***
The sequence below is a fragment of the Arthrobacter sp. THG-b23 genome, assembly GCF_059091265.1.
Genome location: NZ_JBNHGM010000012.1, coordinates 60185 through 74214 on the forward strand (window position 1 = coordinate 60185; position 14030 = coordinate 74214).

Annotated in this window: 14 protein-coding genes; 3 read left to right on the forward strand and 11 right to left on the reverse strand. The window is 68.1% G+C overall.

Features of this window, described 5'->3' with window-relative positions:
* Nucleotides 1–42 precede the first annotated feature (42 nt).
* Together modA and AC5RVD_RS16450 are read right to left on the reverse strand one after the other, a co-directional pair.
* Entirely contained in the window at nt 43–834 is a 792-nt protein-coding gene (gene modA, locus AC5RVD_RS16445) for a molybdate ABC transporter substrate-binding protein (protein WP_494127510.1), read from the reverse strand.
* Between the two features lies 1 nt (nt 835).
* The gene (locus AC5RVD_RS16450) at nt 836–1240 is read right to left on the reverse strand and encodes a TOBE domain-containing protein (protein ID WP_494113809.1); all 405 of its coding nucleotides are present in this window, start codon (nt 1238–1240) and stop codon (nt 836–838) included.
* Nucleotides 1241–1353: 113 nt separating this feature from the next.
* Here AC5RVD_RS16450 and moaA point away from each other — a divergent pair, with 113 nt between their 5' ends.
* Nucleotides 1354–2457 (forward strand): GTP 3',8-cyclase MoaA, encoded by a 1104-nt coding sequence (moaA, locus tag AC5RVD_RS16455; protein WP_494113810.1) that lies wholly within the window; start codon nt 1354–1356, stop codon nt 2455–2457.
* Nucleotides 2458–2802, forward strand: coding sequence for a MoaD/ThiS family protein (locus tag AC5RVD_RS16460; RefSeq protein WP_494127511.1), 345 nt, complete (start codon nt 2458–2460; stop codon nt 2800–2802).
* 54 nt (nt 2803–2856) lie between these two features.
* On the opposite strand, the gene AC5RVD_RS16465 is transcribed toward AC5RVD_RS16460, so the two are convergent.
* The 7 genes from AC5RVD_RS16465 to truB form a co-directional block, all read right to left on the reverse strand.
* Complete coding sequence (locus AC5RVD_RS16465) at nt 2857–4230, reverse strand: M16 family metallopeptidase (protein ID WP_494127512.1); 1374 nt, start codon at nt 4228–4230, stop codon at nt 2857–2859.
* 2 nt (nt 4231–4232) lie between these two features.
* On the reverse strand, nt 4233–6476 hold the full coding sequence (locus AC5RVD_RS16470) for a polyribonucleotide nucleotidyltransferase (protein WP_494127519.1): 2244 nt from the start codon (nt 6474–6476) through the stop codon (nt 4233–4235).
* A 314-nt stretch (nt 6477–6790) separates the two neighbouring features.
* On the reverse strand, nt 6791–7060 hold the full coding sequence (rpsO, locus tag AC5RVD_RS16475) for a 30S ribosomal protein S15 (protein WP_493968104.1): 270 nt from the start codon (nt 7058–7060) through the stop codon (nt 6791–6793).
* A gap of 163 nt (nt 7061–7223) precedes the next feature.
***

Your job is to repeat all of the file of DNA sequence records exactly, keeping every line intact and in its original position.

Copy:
The sequence below is a fragment of the Arthrobacter sp. THG-b23 genome, assembly GCF_059091265.1.
Genome location: NZ_JBNHGM010000012.1, coordinates 60185 through 74214 on the forward strand (window position 1 = coordinate 60185; position 14030 = coordinate 74214).

Annotated in this window: 14 protein-coding genes; 3 read left to right on the forward strand and 11 right to left on the reverse strand. The window is 68.1% G+C overall.

Features of this window, described 5'->3' with window-relative positions:
* Nucleotides 1–42 precede the first annotated feature (42 nt).
* Together modA and AC5RVD_RS16450 are read right to left on the reverse strand one after the other, a co-directional pair.
* Entirely contained in the window at nt 43–834 is a 792-nt protein-coding gene (gene modA, locus AC5RVD_RS16445) for a molybdate ABC transporter substrate-binding protein (protein WP_494127510.1), read from the reverse strand.
* Between the two features lies 1 nt (nt 835).
* The gene (locus AC5RVD_RS16450) at nt 836–1240 is read right to left on the reverse strand and encodes a TOBE domain-containing protein (protein ID WP_494113809.1); all 405 of its coding nucleotides are present in this window, start codon (nt 1238–1240) and stop codon (nt 836–838) included.
* Nucleotides 1241–1353: 113 nt separating this feature from the next.
* Here AC5RVD_RS16450 and moaA point away from each other — a divergent pair, with 113 nt between their 5' ends.
* Nucleotides 1354–2457 (forward strand): GTP 3',8-cyclase MoaA, encoded by a 1104-nt coding sequence (moaA, locus tag AC5RVD_RS16455; protein WP_494113810.1) that lies wholly within the window; start codon nt 1354–1356, stop codon nt 2455–2457.
* Nucleotides 2458–2802, forward strand: coding sequence for a MoaD/ThiS family protein (locus tag AC5RVD_RS16460; RefSeq protein WP_494127511.1), 345 nt, complete (start codon nt 2458–2460; stop codon nt 2800–2802).
* 54 nt (nt 2803–2856) lie between these two features.
* On the opposite strand, the gene AC5RVD_RS16465 is transcribed toward AC5RVD_RS16460, so the two are convergent.
* The 7 genes from AC5RVD_RS16465 to truB form a co-directional block, all read right to left on the reverse strand.
* Complete coding sequence (locus AC5RVD_RS16465) at nt 2857–4230, reverse strand: M16 family metallopeptidase (protein ID WP_494127512.1); 1374 nt, start codon at nt 4228–4230, stop codon at nt 2857–2859.
* 2 nt (nt 4231–4232) lie between these two features.
* On the reverse strand, nt 4233–6476 hold the full coding sequence (locus AC5RVD_RS16470) for a polyribonucleotide nucleotidyltransferase (protein WP_494127519.1): 2244 nt from the start codon (nt 6474–6476) through the stop codon (nt 4233–4235).
* A 314-nt stretch (nt 6477–6790) separates the two neighbouring features.
* On the reverse strand, nt 6791–7060 hold the full coding sequence (rpsO, locus tag AC5RVD_RS16475) for a 30S ribosomal protein S15 (protein WP_493968104.1): 270 nt from the start codon (nt 7058–7060) through the stop codon (nt 6791–6793).
* A gap of 163 nt (nt 7061–7223) precedes the next feature.